While on the topic, sour and spoiled milk are just two stages of dairy. According to Maeng, there’s also raw and curdled milk. “Raw milk is milk that has not undergone pasteurization,” she explains. “Therefore, it contains a lot of pathogenic bacteria and poses a high risk to those who consume it.”

Then there’s curdled milk, which can be tricky. “Curdled milk is a sign of spoilage, but that does not mean all curdled milk is unsafe to consume,” Maeng says. “Milk curdles for several reasons, one being when combined with lemon juice or vinegar for a recipe or when being added to highly acidic coffee or tea. In these cases, curdled milk is safe to consume. Just make sure the milk was not curdled, to begin with.”

What are the risks of drinking spoiled milk?

"Typically, if you ingest enough spoiled milk, it can take a toll on your gastrointestinal tract," Dr. Sonpal says. So, depending on how much expired milk you sipped, your symptoms may include vomiting, cramping, and diarrhea for a period of time from hours to days, says the gastroenterologist.

How long after drinking bad milk do you get sick?

If you only have a sip or two, Maeng says that it’s perfectly possible not to experience any adverse reaction. (Other than wanting to immediately spit it out.) But even if you actually ingest the spoiled milk—like a small cup’s worth or what you mix with your cereal—it's unlikely to make you sick. 

What do I do if I drank spoiled milk?

If you don't experience any symptoms, nothing. You're fine.

Mild cases of food poisoning usually pass on their own in due time. Dr. Sonpal recommends making sure you're staying hydrated so your kidneys don't suffer. However, if you're trying to stay hydrated, but you keep vomiting up the Pedialyte or Gatorade that you're trying to drink, you might be experiencing more severe symptoms, says Dr. Sonpal. If this is the case, you should go to urgent care or your doctor's office so they can keep you hydrated with IV fluid.

What bacteria is in spoiled milk?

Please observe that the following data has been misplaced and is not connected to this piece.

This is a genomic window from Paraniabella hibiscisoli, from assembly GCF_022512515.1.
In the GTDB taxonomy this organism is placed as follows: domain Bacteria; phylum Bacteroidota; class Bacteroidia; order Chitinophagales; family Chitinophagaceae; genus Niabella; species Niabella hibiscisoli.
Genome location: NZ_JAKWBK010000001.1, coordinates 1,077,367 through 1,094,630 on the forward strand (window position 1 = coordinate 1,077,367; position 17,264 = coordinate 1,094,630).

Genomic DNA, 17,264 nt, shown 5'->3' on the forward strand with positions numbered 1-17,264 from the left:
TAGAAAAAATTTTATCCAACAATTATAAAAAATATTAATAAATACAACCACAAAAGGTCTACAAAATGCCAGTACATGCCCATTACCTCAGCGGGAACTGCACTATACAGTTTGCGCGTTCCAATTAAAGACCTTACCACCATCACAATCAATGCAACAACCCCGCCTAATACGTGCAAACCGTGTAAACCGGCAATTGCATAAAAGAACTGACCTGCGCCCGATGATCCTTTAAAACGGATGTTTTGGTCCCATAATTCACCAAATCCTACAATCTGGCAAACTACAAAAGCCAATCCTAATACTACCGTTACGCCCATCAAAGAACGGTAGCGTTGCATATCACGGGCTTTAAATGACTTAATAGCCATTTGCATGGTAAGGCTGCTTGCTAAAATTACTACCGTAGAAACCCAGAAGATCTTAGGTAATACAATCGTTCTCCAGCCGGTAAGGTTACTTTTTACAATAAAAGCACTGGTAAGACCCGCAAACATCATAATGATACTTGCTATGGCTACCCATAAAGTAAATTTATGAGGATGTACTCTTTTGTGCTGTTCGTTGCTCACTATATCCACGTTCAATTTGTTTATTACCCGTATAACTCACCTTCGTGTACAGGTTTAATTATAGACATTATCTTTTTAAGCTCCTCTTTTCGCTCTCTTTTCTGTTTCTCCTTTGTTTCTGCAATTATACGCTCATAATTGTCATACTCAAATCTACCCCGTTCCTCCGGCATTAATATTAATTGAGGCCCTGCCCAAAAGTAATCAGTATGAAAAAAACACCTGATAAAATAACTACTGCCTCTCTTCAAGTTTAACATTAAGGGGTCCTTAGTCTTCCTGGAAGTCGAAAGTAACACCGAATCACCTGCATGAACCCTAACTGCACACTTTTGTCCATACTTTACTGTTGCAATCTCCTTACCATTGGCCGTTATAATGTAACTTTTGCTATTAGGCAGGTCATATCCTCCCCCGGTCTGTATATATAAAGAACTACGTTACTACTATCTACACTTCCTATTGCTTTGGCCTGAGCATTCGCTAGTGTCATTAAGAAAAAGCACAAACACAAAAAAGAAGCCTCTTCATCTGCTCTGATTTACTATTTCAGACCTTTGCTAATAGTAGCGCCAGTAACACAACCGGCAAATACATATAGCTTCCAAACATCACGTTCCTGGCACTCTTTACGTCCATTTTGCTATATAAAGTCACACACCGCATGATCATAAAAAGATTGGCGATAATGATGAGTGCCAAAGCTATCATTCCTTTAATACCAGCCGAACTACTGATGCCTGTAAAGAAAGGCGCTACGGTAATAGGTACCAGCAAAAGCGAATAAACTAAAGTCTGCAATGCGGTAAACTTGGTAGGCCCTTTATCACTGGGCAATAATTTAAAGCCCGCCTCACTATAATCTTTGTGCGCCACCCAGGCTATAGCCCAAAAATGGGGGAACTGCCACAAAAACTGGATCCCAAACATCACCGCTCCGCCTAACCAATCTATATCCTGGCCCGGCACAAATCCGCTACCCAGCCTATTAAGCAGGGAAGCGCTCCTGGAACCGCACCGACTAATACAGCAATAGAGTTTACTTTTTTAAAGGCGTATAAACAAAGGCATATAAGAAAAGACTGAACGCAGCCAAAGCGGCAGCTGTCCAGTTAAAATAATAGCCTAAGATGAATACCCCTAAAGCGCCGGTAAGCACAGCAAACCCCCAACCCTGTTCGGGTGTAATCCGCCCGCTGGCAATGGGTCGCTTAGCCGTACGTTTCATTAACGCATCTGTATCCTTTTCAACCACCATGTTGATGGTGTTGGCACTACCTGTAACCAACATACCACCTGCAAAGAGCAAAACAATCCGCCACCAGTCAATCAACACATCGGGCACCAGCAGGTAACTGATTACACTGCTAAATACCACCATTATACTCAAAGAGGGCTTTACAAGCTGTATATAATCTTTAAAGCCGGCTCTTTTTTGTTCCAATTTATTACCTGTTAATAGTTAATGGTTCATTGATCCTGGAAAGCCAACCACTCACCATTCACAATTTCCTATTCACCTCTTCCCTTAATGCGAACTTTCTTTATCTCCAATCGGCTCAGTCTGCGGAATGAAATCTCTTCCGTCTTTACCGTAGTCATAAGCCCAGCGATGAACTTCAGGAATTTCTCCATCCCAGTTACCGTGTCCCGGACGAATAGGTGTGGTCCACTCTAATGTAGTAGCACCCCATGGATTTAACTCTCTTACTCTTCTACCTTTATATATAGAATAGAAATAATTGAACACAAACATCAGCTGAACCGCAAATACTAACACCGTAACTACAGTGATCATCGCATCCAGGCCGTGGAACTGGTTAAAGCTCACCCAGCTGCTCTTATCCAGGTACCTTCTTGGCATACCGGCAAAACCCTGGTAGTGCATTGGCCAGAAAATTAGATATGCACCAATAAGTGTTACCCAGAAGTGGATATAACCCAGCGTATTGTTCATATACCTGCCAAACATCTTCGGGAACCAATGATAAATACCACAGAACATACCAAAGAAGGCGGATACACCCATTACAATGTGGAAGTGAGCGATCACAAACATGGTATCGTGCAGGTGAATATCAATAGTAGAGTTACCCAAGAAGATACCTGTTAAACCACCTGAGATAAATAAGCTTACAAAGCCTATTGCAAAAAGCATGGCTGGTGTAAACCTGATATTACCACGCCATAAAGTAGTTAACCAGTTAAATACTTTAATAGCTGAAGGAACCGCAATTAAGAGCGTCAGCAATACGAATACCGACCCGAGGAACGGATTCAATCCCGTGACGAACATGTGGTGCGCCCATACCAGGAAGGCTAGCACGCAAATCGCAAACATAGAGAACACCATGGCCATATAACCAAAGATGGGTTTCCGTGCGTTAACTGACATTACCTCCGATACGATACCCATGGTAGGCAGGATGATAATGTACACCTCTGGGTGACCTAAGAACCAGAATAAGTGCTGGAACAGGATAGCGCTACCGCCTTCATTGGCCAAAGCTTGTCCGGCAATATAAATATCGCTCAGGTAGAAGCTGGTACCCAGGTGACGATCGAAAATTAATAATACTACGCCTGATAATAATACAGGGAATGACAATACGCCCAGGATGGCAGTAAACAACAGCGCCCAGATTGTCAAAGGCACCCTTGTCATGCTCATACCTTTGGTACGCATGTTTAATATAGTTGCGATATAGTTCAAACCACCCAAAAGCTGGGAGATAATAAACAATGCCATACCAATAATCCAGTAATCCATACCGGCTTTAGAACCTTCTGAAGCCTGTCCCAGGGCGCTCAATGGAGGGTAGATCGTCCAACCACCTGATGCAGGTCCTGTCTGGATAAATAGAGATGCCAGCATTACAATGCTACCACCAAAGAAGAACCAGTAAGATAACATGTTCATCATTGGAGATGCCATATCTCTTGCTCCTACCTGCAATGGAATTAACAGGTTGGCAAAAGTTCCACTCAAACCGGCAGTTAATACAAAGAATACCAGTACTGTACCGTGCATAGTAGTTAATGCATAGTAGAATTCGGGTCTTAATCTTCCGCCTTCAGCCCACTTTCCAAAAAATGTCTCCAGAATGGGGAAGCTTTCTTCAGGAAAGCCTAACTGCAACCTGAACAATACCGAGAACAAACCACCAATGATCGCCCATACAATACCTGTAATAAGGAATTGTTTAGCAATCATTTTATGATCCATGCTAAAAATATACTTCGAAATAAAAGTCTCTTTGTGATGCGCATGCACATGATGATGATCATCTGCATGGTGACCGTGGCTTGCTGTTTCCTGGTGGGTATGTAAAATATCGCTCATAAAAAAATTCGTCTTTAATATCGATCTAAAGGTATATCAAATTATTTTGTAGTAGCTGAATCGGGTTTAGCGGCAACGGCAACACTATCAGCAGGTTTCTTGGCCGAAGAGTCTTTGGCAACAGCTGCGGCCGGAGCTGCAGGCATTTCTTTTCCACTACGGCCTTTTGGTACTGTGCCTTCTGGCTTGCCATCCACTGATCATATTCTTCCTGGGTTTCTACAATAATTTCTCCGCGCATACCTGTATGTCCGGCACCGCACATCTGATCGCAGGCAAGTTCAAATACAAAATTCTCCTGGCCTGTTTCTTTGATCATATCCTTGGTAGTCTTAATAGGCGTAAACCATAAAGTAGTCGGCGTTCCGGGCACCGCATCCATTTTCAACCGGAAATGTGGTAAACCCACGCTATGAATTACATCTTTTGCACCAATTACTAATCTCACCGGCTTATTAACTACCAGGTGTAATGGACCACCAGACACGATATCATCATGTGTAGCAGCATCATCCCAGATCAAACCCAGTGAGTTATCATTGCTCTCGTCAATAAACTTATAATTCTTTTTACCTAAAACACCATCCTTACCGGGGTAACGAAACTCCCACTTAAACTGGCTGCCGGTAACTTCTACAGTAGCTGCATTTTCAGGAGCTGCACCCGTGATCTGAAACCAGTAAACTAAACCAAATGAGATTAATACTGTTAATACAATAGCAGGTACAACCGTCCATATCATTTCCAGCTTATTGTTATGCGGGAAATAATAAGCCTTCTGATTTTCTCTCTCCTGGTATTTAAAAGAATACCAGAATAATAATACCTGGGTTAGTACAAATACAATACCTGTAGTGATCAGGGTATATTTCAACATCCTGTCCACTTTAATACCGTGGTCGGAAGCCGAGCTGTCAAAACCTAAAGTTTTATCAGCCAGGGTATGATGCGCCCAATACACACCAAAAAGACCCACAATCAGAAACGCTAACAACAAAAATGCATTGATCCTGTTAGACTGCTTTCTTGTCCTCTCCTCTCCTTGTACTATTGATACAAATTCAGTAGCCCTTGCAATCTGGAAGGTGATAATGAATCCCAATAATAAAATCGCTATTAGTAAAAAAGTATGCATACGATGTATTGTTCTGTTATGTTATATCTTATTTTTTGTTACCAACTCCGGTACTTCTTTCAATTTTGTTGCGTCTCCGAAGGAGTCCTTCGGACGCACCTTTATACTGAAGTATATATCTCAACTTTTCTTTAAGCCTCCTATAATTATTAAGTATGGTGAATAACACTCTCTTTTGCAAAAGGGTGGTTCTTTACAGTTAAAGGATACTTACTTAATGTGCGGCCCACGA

The main reason why spoiled milk can be gut-wrenching (literally) is due to the bacteria found within it. Dr. Sonpal notes that both salmonella and E. coli have been found in pasteurized milks. Meaning if you do get sick after gulping down a glass, it can't hurt to go to your doctor's office just in case. And as a hard-and-fast rule, he recommends avoiding milk that hasn't been pasteurized—no matter your age.

Dairy-free milk can spoil, too

Although cow’s milk tends to be the culprit of spoilage, all of milk alternatives (like soy milk, oat milk, and almond milk) can go bad, too. You should always pay attention to your milk’s label, smell, and appearance—whether it’s dairy or an alternative—before consuming it. (That being said, alt-milks tend to last a long longer than cow's milk...especially when left unopened.) 

Is it safe to drink expired powdered milk?

If you’re relying on powdered milk in your household, know that these products have a much longer shelf life—typically 12 to 24 months. Even once those dates pass, the common conclusion is that it’s safe to drink powdered milk so long as it hasn’t changed color or developed an odd smell. 

The final word

You don’t want to drink spoiled milk if you can help it. The easiest way to avoid doing so is to check your milk labels regularly. Some people are weary of using milk past its "best by" or "sell by" date, simply because they never want take the chance of sipping on spoiled dairy. That said, Maeng says it’s not necessary to toss your milk as soon as the best-by or sell-by date passes. “Instead, wait for signs of spoilage,” she says.

Yes, we all learned as children not to cry over spilled milk. Spoiled milk, however, is a different story. Do yourself a favor and take a whiff before you drink a glass.

An RD shares an in-depth guide to alternative milks:

Well+Good articles reference scientific, reliable, recent, robust studies to back up the information we share. You can trust us along your wellness journey.
  1. Buehler, A J et al. “Psychrotolerant spore-former growth characterization for the development of a dairy spoilage predictive model.” Journal of dairy science vol. 101,8 (2018): 6964-6981. doi:10.3168/jds.2018-14501